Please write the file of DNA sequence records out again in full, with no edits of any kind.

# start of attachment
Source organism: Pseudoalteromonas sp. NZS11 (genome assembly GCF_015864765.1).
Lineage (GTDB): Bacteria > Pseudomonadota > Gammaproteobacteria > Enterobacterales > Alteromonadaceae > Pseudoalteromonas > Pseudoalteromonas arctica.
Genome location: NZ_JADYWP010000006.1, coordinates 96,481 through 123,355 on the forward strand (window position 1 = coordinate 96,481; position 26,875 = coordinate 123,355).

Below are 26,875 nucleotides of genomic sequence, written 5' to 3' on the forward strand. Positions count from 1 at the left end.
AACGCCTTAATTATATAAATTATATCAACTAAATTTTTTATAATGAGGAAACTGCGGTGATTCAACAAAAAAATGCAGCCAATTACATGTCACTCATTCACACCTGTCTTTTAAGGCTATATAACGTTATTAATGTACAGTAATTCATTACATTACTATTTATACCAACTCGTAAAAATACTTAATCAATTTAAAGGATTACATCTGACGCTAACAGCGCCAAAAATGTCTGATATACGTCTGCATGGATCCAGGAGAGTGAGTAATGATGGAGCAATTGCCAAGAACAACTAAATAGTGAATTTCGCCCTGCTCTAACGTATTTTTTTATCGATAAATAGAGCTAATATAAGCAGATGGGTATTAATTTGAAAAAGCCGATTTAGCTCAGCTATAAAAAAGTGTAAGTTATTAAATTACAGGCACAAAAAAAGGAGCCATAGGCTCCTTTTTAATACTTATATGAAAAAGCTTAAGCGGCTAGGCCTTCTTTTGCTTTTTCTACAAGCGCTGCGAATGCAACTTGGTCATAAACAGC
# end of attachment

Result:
Source organism: Pseudoalteromonas sp. NZS11 (genome assembly GCF_015864765.1).
Lineage (GTDB): Bacteria > Pseudomonadota > Gammaproteobacteria > Enterobacterales > Alteromonadaceae > Pseudoalteromonas > Pseudoalteromonas arctica.
Genome location: NZ_JADYWP010000006.1, coordinates 96,481 through 123,355 on the forward strand (window position 1 = coordinate 96,481; position 26,875 = coordinate 123,355).

Below are 26,875 nucleotides of genomic sequence, written 5' to 3' on the forward strand. Positions count from 1 at the left end.
AACGCCTTAATTATATAAATTATATCAACTAAATTTTTTATAATGAGGAAACTGCGGTGATTCAACAAAAAAATGCAGCCAATTACATGTCACTCATTCACACCTGTCTTTTAAGGCTATATAACGTTATTAATGTACAGTAATTCATTACATTACTATTTATACCAACTCGTAAAAATACTTAATCAATTTAAAGGATTACATCTGACGCTAACAGCGCCAAAAATGTCTGATATACGTCTGCATGGATCCAGGAGAGTGAGTAATGATGGAGCAATTGCCAAGAACAACTAAATAGTGAATTTCGCCCTGCTCTAACGTATTTTTTTATCGATAAATAGAGCTAATATAAGCAGATGGGTATTAATTTGAAAAAGCCGATTTAGCTCAGCTATAAAAAAGTGTAAGTTATTAAATTACAGGCACAAAAAAAGGAGCCATAGGCTCCTTTTTAATACTTATATGAAAAAGCTTAAGCGGCTAGGCCTTCTTTTGCTTTTTCTACAAGCGCTGCGAATGCAACTTGGTCATAAACAGC